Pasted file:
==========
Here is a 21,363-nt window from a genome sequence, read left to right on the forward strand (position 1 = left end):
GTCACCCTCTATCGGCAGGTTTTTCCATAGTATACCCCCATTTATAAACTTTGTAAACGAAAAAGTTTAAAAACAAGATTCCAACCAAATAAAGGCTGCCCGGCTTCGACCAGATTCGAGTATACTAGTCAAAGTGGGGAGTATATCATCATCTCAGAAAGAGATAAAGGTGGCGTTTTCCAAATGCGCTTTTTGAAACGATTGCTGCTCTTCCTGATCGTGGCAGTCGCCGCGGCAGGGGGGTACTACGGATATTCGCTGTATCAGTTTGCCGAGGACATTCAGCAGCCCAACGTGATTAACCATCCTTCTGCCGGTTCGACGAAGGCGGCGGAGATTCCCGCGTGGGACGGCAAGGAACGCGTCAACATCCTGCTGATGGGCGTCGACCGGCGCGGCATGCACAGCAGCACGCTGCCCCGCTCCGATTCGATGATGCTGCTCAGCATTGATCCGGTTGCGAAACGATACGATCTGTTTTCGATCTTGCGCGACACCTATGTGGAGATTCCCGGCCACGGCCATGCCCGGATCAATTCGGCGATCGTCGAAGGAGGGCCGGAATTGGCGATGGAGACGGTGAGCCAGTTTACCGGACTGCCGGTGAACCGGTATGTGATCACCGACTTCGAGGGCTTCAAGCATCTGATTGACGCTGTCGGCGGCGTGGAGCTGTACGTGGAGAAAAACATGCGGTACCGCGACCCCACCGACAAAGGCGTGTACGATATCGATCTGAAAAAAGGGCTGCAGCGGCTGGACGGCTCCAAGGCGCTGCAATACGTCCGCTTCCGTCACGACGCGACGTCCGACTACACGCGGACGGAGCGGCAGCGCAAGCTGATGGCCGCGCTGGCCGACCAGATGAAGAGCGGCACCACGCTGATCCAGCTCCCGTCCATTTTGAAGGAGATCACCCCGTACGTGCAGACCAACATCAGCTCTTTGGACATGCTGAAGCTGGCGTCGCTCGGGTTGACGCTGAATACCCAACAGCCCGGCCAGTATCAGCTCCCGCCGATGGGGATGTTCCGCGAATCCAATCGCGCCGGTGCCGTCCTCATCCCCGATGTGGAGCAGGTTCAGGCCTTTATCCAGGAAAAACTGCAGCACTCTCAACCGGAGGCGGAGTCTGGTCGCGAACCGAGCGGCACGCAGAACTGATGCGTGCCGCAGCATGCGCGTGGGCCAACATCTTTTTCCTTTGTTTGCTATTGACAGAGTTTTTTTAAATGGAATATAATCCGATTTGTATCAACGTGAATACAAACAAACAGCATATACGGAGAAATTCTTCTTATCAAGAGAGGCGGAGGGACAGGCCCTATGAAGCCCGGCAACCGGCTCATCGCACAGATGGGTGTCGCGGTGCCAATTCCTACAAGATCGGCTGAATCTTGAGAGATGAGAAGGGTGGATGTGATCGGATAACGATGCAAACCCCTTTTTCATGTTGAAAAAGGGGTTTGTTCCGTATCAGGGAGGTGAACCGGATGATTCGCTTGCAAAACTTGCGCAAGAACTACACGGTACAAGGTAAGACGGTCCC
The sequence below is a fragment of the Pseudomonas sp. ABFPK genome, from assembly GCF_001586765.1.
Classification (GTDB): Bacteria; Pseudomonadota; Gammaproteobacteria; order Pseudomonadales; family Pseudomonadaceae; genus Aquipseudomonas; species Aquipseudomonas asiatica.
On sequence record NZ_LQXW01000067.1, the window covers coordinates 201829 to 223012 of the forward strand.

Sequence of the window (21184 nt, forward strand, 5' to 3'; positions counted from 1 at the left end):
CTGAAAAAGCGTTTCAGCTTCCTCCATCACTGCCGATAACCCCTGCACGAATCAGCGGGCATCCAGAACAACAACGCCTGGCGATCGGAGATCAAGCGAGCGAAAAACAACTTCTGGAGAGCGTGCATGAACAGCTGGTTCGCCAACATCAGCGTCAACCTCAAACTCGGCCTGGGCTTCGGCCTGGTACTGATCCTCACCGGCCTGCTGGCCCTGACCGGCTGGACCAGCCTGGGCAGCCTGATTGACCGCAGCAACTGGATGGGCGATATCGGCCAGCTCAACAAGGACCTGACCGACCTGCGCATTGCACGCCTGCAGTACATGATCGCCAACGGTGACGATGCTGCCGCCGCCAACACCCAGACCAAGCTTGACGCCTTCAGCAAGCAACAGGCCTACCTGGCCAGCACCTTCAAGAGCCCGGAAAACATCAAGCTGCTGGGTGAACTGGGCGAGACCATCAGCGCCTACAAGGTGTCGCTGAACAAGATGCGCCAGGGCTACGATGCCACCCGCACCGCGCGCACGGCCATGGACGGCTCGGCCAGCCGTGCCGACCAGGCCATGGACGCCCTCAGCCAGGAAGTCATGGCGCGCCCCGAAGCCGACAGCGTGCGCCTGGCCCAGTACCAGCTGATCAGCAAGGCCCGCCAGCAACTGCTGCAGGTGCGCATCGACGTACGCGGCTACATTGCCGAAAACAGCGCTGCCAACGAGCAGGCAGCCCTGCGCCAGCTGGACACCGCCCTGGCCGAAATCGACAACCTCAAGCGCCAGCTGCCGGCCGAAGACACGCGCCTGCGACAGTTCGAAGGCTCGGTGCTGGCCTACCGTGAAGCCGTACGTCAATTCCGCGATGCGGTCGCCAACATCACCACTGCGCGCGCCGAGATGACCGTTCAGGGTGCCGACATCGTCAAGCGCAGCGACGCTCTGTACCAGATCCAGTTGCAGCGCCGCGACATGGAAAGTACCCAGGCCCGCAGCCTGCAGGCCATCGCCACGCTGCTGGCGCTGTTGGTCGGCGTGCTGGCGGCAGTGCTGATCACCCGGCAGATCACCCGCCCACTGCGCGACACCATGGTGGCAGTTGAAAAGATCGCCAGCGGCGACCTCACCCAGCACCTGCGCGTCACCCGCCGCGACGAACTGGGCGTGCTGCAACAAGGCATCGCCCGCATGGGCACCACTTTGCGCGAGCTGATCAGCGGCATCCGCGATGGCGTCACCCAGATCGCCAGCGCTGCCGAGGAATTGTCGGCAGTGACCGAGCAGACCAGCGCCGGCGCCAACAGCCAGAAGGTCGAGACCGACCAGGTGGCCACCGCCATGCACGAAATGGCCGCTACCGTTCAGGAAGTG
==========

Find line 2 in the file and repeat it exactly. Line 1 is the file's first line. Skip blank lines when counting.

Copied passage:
GTCACCCTCTATCGGCAGGTTTTTCCATAGTATACCCCCATTTATAAACTTTGTAAACGAAAAAGTTTAAAAACAAGATTCCAACCAAATAAAGGCTGCCCGGCTTCGACCAGATTCGAGTATACTAGTCAAAGTGGGGAGTATATCATCATCTCAGAAAGAGATAAAGGTGGCGTTTTCCAAATGCGCTTTTTGAAACGATTGCTGCTCTTCCTGATCGTGGCAGTCGCCGCGGCAGGGGGGTACTACGGATATTCGCTGTATCAGTTTGCCGAGGACATTCAGCAGCCCAACGTGATTAACCATCCTTCTGCCGGTTCGACGAAGGCGGCGGAGATTCCCGCGTGGGACGGCAAGGAACGCGTCAACATCCTGCTGATGGGCGTCGACCGGCGCGGCATGCACAGCAGCACGCTGCCCCGCTCCGATTCGATGATGCTGCTCAGCATTGATCCGGTTGCGAAACGATACGATCTGTTTTCGATCTTGCGCGACACCTATGTGGAGATTCCCGGCCACGGCCATGCCCGGATCAATTCGGCGATCGTCGAAGGAGGGCCGGAATTGGCGATGGAGACGGTGAGCCAGTTTACCGGACTGCCGGTGAACCGGTATGTGATCACCGACTTCGAGGGCTTCAAGCATCTGATTGACGCTGTCGGCGGCGTGGAGCTGTACGTGGAGAAAAACATGCGGTACCGCGACCCCACCGACAAAGGCGTGTACGATATCGATCTGAAAAAAGGGCTGCAGCGGCTGGACGGCTCCAAGGCGCTGCAATACGTCCGCTTCCGTCACGACGCGACGTCCGACTACACGCGGACGGAGCGGCAGCGCAAGCTGATGGCCGCGCTGGCCGACCAGATGAAGAGCGGCACCACGCTGATCCAGCTCCCGTCCATTTTGAAGGAGATCACCCCGTACGTGCAGACCAACATCAGCTCTTTGGACATGCTGAAGCTGGCGTCGCTCGGGTTGACGCTGAATACCCAACAGCCCGGCCAGTATCAGCTCCCGCCGATGGGGATGTTCCGCGAATCCAATCGCGCCGGTGCCGTCCTCATCCCCGATGTGGAGCAGGTTCAGGCCTTTATCCAGGAAAAACTGCAGCACTCTCAACCGGAGGCGGAGTCTGGTCGCGAACCGAGCGGCACGCAGAACTGATGCGTGCCGCAGCATGCGCGTGGGCCAACATCTTTTTCCTTTGTTTGCTATTGACAGAGTTTTTTTAAATGGAATATAATCCGATTTGTATCAACGTGAATACAAACAAACAGCATATACGGAGAAATTCTTCTTATCAAGAGAGGCGGAGGGACAGGCCCTATGAAGCCCGGCAACCGGCTCATCGCACAGATGGGTGTCGCGGTGCCAATTCCTACAAGATCGGCTGAATCTTGAGAGATGAGAAGGGTGGATGTGATCGGATAACGATGCAAACCCCTTTTTCATGTTGAAAAAGGGGTTTGTTCCGTATCAGGGAGGTGAACCGGATGATTCGCTTGCAAAACTTGCGCAAGAACTACACGGTACAAGGTAAGACGGTCCC